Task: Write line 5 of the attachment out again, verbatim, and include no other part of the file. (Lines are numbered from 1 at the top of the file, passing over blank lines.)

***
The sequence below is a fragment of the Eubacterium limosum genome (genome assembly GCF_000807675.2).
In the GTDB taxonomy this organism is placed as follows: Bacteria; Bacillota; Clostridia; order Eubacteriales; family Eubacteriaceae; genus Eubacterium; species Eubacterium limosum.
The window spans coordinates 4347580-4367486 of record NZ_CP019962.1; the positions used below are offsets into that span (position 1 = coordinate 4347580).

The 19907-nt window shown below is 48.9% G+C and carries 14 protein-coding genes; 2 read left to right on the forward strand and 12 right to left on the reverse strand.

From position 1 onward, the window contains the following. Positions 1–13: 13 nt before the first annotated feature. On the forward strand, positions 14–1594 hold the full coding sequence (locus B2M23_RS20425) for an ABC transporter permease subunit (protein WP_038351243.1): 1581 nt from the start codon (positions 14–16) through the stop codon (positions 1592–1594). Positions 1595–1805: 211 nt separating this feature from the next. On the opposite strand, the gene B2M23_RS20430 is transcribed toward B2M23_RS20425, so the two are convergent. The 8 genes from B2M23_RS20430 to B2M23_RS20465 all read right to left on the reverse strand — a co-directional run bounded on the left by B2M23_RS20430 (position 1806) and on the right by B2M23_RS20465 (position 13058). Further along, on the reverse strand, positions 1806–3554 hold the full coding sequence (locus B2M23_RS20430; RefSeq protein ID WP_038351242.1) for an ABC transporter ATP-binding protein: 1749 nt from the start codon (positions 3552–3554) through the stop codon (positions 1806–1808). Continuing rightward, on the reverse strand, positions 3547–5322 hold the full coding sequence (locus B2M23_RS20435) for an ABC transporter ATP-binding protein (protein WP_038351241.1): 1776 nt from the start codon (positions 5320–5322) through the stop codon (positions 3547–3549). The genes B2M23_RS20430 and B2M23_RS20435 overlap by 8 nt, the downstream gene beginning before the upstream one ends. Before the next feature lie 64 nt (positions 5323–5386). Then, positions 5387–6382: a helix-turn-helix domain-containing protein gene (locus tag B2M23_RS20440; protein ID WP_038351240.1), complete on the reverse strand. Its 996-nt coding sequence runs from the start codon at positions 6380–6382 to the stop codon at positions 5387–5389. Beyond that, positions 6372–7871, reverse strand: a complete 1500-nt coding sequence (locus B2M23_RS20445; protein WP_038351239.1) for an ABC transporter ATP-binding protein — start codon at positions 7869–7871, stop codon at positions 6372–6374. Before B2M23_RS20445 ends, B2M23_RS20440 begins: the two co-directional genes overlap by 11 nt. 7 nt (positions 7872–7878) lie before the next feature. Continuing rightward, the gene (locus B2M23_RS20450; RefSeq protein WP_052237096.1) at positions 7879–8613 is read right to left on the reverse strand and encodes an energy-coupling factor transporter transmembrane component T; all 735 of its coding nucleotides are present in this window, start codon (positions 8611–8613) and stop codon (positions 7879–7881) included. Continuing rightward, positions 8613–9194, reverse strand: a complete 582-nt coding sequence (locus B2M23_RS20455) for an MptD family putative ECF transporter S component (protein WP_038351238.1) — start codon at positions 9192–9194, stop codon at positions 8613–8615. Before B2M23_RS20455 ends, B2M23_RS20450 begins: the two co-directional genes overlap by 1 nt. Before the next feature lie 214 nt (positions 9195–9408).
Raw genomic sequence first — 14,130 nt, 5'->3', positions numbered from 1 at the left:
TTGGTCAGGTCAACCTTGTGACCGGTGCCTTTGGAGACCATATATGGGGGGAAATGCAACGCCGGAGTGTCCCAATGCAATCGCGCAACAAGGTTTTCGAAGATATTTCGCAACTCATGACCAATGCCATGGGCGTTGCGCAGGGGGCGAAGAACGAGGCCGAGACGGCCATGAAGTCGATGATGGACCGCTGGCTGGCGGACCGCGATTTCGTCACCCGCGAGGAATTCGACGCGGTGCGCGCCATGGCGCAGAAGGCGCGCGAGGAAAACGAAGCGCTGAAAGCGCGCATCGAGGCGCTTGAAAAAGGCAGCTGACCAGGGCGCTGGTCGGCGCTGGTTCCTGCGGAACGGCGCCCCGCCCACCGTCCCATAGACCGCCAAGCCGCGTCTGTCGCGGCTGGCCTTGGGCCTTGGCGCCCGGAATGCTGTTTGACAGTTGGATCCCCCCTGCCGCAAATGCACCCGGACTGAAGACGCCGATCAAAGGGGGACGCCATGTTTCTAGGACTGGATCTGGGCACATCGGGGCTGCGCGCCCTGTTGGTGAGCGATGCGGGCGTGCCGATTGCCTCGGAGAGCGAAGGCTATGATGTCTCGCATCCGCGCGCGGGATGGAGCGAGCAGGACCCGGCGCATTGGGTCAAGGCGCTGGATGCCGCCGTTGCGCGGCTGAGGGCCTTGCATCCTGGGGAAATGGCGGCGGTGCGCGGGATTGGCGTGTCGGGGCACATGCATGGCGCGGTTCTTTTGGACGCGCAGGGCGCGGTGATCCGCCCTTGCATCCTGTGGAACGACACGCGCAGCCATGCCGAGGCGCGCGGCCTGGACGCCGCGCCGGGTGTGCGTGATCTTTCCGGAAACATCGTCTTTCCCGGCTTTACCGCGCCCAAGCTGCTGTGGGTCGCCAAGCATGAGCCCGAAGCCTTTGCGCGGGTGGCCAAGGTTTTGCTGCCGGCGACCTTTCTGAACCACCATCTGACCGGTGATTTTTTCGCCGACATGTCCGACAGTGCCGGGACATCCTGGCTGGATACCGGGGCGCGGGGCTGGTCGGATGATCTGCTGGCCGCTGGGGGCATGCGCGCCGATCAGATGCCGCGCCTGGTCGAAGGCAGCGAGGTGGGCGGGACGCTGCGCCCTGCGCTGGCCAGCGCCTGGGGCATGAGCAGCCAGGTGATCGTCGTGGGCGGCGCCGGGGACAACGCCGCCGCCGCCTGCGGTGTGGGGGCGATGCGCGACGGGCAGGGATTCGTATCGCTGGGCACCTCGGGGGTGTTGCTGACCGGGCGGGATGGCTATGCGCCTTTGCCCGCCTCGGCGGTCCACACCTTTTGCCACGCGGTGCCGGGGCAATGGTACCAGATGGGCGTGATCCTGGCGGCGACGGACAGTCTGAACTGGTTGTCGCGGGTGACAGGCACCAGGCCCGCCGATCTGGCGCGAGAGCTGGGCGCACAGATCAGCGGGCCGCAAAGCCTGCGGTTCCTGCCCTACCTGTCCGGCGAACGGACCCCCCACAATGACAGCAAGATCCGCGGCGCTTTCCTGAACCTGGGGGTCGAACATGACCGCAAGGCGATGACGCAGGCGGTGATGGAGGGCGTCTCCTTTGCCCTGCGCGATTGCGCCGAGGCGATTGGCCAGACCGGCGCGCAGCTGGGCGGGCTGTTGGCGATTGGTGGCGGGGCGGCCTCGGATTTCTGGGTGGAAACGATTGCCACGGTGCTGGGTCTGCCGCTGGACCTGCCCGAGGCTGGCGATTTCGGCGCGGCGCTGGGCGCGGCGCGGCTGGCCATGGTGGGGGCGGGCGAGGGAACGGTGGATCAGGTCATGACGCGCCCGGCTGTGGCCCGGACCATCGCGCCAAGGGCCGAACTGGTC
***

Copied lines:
From position 1 onward, the window contains the following. Positions 1–13: 13 nt before the first annotated feature. On the forward strand, positions 14–1594 hold the full coding sequence (locus B2M23_RS20425) for an ABC transporter permease subunit (protein WP_038351243.1): 1581 nt from the start codon (positions 14–16) through the stop codon (positions 1592–1594). Positions 1595–1805: 211 nt separating this feature from the next. On the opposite strand, the gene B2M23_RS20430 is transcribed toward B2M23_RS20425, so the two are convergent. The 8 genes from B2M23_RS20430 to B2M23_RS20465 all read right to left on the reverse strand — a co-directional run bounded on the left by B2M23_RS20430 (position 1806) and on the right by B2M23_RS20465 (position 13058). Further along, on the reverse strand, positions 1806–3554 hold the full coding sequence (locus B2M23_RS20430; RefSeq protein ID WP_038351242.1) for an ABC transporter ATP-binding protein: 1749 nt from the start codon (positions 3552–3554) through the stop codon (positions 1806–1808). Continuing rightward, on the reverse strand, positions 3547–5322 hold the full coding sequence (locus B2M23_RS20435) for an ABC transporter ATP-binding protein (protein WP_038351241.1): 1776 nt from the start codon (positions 5320–5322) through the stop codon (positions 3547–3549). The genes B2M23_RS20430 and B2M23_RS20435 overlap by 8 nt, the downstream gene beginning before the upstream one ends. Before the next feature lie 64 nt (positions 5323–5386). Then, positions 5387–6382: a helix-turn-helix domain-containing protein gene (locus tag B2M23_RS20440; protein ID WP_038351240.1), complete on the reverse strand. Its 996-nt coding sequence runs from the start codon at positions 6380–6382 to the stop codon at positions 5387–5389. Beyond that, positions 6372–7871, reverse strand: a complete 1500-nt coding sequence (locus B2M23_RS20445; protein WP_038351239.1) for an ABC transporter ATP-binding protein — start codon at positions 7869–7871, stop codon at positions 6372–6374. Before B2M23_RS20445 ends, B2M23_RS20440 begins: the two co-directional genes overlap by 11 nt. 7 nt (positions 7872–7878) lie before the next feature. Continuing rightward, the gene (locus B2M23_RS20450; RefSeq protein WP_052237096.1) at positions 7879–8613 is read right to left on the reverse strand and encodes an energy-coupling factor transporter transmembrane component T; all 735 of its coding nucleotides are present in this window, start codon (positions 8611–8613) and stop codon (positions 7879–7881) included. Continuing rightward, positions 8613–9194, reverse strand: a complete 582-nt coding sequence (locus B2M23_RS20455) for an MptD family putative ECF transporter S component (protein WP_038351238.1) — start codon at positions 9192–9194, stop codon at positions 8613–8615. Before B2M23_RS20455 ends, B2M23_RS20450 begins: the two co-directional genes overlap by 1 nt. Before the next feature lie 214 nt (positions 9195–9408).